Cookbook Review: Heavy Metal Mosh Potatoes + An Alice Cooper-Worthy Snack Recipe
There are those cookbooks -- an awful lot of them in recent Food Network years, it seems -- that you pick up and immediately set back down. Then you scout for something of substance to pick up by, say, Diana Kennedy or Harold McGee, to pretend that momentary Rachel Ray EVOO moment never happened. OK, maybe only we do that, which is why we weren't expecting to like Mosh Potatoes (yeah, yeah, we get it) by Steve "Buckshot" Seabury. Particularly when we read that the book is divided into chapters titled "Opening Acts" (appetizers), "Headliners" (entrees) and "Encores" (surprise, surprise -- desserts), not to mention all the metal recipes already out there on YouTube.
And yet, watch this video (turn the page), and it's hard not to secretly dig this book, even if the recipes aren't exactly live concert-worthy.
For starters, the subtitle isn't stretching the truth as so many seem to do. "Recipes, Anecdotes and Mayhem from the Heavyweights of Heavy Metal" really is what this book is all about. Nor is it a singular heavy metal road food perspective from Moth Eater band member Seabury. He calls himself the editor here, a former "snot-nosed little punk" who learned to cook by college dorm-room necessity, and later, with his band buddies on the road. And so the recipes are as curiously eclectic as metal bands.
Consider "Mama Nudo's tortellini a la rose" by Priestess singer Vince Nudo (cheese tortellini in a pancetta-fresh tomato cream sauce). Seabury describes the dish, really a pretty basic recipe, as so good, "we would have sacrificed our souls for this pasta dish." Granted, being forced into "shitty ass Subway restaurants" after months on the road might have something to do with Seabury's unbridled praise.
No, the recipes aren't revolutionary. These are musicians bound to a life on a road, not one behind the stove. But it's a pretty addictive flip-through with that inexpensive paperback charm and a multi-page insert of candid photos, like one of Quiet Riot's Frankie Banali digging into linguine with clams and mushrooms (yes, there are a lot of pasta, pizza and burger recipes in this book). Banali says the recipe "originated in Castellammare del Golfo, Sicily" and was "handed down by example" by his father -- pretty endearing coming from the stone-faced rocker. Or Life of Agony's "Joey Z" looking charmingly preppy in his home kitchen sporting a baseball cap as he prepares his stuffed lobsters "zampella." He stuffs live lobsters with fresh shrimp, scallops and crab, but calling for imitation crab seems like an odd choice among all of that fresh, expensive seafood. Then again, this is also a Ritz cracker breadcrumb fine dining affair.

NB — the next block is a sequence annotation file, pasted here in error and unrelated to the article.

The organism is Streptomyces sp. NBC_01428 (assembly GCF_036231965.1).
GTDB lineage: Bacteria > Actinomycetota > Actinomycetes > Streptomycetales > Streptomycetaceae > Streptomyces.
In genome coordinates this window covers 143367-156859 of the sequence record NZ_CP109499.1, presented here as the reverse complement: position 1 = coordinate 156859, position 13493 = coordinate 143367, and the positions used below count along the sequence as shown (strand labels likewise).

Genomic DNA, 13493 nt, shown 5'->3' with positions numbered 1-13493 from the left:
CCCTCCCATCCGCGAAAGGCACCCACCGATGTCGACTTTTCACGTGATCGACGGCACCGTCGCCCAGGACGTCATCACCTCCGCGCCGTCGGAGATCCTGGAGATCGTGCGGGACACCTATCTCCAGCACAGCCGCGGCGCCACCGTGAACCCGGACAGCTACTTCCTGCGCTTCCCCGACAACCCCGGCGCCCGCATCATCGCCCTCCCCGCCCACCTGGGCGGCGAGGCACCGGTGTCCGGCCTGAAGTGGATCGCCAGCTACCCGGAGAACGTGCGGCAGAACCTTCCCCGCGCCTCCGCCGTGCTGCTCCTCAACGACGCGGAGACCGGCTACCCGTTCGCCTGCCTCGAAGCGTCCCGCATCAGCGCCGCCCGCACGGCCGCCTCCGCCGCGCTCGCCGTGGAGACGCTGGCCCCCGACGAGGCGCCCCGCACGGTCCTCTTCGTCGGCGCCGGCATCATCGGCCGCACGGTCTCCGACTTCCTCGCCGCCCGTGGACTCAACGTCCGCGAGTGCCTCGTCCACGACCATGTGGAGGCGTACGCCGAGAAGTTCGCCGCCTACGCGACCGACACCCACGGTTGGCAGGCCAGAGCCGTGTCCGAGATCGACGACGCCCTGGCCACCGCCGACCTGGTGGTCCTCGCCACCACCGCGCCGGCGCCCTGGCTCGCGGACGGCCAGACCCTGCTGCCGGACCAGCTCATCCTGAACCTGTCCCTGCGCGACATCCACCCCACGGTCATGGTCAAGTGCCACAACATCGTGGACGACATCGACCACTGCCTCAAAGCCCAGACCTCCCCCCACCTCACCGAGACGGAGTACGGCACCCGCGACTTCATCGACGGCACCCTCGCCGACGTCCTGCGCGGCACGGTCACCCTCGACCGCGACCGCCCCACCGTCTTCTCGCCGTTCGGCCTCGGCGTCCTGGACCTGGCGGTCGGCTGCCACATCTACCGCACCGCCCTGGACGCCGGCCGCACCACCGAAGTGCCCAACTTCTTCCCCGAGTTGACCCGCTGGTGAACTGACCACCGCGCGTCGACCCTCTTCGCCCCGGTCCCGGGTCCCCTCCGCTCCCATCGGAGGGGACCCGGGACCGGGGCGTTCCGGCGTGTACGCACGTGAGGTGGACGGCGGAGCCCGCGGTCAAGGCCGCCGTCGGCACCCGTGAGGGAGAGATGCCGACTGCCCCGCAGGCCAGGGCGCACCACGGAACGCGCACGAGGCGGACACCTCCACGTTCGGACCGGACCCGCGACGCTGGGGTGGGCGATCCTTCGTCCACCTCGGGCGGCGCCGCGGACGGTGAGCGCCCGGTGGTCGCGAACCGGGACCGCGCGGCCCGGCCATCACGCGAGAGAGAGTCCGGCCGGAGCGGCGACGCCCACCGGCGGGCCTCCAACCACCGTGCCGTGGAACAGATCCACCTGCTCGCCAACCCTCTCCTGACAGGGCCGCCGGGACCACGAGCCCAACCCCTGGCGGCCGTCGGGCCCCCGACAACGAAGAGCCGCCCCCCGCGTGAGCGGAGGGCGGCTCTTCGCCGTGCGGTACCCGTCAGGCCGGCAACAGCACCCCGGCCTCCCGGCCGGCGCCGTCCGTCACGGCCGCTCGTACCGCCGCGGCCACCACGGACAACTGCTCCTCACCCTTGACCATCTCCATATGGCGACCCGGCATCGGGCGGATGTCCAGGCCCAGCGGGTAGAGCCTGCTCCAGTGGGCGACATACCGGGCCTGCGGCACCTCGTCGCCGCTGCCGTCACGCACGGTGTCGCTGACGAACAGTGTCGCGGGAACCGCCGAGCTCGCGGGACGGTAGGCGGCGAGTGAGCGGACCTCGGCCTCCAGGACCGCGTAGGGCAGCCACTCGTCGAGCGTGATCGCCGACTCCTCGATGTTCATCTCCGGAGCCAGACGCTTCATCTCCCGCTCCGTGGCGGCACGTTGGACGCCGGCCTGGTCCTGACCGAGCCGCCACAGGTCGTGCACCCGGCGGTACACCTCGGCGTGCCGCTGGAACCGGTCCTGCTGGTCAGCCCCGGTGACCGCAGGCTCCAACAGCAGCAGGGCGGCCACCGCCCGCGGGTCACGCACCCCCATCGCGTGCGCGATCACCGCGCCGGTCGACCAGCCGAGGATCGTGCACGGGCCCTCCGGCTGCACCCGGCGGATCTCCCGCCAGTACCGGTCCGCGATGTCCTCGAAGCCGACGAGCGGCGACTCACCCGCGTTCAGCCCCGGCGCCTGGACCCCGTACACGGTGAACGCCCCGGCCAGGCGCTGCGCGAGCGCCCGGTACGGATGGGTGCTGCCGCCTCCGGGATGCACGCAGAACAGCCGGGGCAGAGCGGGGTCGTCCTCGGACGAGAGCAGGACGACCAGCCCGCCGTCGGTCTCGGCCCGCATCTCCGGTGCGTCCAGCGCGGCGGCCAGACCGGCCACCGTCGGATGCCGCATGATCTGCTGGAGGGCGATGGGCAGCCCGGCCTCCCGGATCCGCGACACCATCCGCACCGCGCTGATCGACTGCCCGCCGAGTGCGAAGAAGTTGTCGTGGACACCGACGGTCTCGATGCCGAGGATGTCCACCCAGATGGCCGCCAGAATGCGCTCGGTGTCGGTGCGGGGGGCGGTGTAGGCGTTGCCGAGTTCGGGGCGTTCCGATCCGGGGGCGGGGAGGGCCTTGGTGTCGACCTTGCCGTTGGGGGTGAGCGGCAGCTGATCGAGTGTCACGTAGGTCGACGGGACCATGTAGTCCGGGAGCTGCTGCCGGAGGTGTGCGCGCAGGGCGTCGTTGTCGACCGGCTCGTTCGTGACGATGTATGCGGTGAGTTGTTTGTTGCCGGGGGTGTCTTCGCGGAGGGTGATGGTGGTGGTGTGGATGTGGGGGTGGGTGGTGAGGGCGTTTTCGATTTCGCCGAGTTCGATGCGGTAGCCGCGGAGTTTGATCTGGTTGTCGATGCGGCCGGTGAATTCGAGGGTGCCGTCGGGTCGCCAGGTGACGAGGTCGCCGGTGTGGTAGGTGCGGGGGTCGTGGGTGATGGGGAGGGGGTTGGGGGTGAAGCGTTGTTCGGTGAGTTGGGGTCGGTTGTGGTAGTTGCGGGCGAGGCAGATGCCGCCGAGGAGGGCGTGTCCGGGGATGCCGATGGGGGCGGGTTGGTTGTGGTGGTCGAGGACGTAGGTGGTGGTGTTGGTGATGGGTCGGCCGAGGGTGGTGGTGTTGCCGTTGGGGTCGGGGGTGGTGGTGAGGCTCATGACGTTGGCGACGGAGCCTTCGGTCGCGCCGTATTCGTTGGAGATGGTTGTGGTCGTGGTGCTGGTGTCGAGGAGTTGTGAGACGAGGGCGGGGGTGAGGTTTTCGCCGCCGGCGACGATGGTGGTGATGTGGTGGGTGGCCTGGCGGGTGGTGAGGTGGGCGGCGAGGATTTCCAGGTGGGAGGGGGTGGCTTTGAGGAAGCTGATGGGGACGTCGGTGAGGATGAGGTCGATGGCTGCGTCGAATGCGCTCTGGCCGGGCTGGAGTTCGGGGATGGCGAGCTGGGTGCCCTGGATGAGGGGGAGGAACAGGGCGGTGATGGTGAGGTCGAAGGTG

And that's exactly where this cookbook loses a touch of its charm. Do most of us need yet another basic guacamole, imitation crab-stuffed lobster, or weeknight meatloaf recipe? Probably not. Still, half of the recipes are so entertaining -- to read, at least -- the book is worth a flip-through. Among our favorites is when Ryan Roxie of Alice Cooper suggests we make his "Chocka-Corn" (it really is more of a suggestion than a traditional recipe). "For those of you who don't know what a Speedball is... good," he says in the recipe introduction. "I don't have to explain just how dark the 'dark side' of rock 'n' roll can get... but this recipe that I am about to bestow on you might even send the speediest of speed freaks running to their nearest Betty Ford clinic in search of a more. And the only cure is more Chocka-Corn."
What could this utterly amazing, addictive creation be? It is not some sort of revelatory pastry chef's creation, but a bag of microwave popcorn and Raisinettes (of course it is). We'd hand over the full recipe, but there isn't really any reason to -- Roxie basically gives a monologue on the joys of sugar and salt. But in case you're curious, here is the condensed version of his Chocka-Corn recipe. Trust us, the two-page original version, which includes an "epilogue" is a really, really long riff.
Ryan Roxie's Chocka-Corn
Adapted from: Mosh Potatoes by Steve Seabury.
Serves: Presumably one, at least if you're a starving heavy metal rocker like Roxie.
1 bag microwave popcorn
1 10-ounce box (at the very least, you wimp!!) chocolate-covered raisins (Raisinettes being the brand of choice... wait a second, are there any other brands?!)
1. Carefully read the directions on how to pop the popcorn, and then do so.
2. Open the box of Raisinettes.... keep 'em [popcorn and Raisinettes] separated... until it is time to experience the bittersweet - I mean salty-sweet - sensation of a lifetime, or at least the duration of whatever crappy DVD you just rented.
3. Place popcorn in mouth (hopefully yours, unless it's one of 'those' DVDs), and then follow it with a Raisinette. Let both mix and melt until it becomes a raging, ravishing, taste-bud orgy inside you.
Get the Food & Drink Newsletter
Our weekly guide to Los Angeles dining includes food news and reviews, as well as dining events and interviews with chefs and restaurant owners.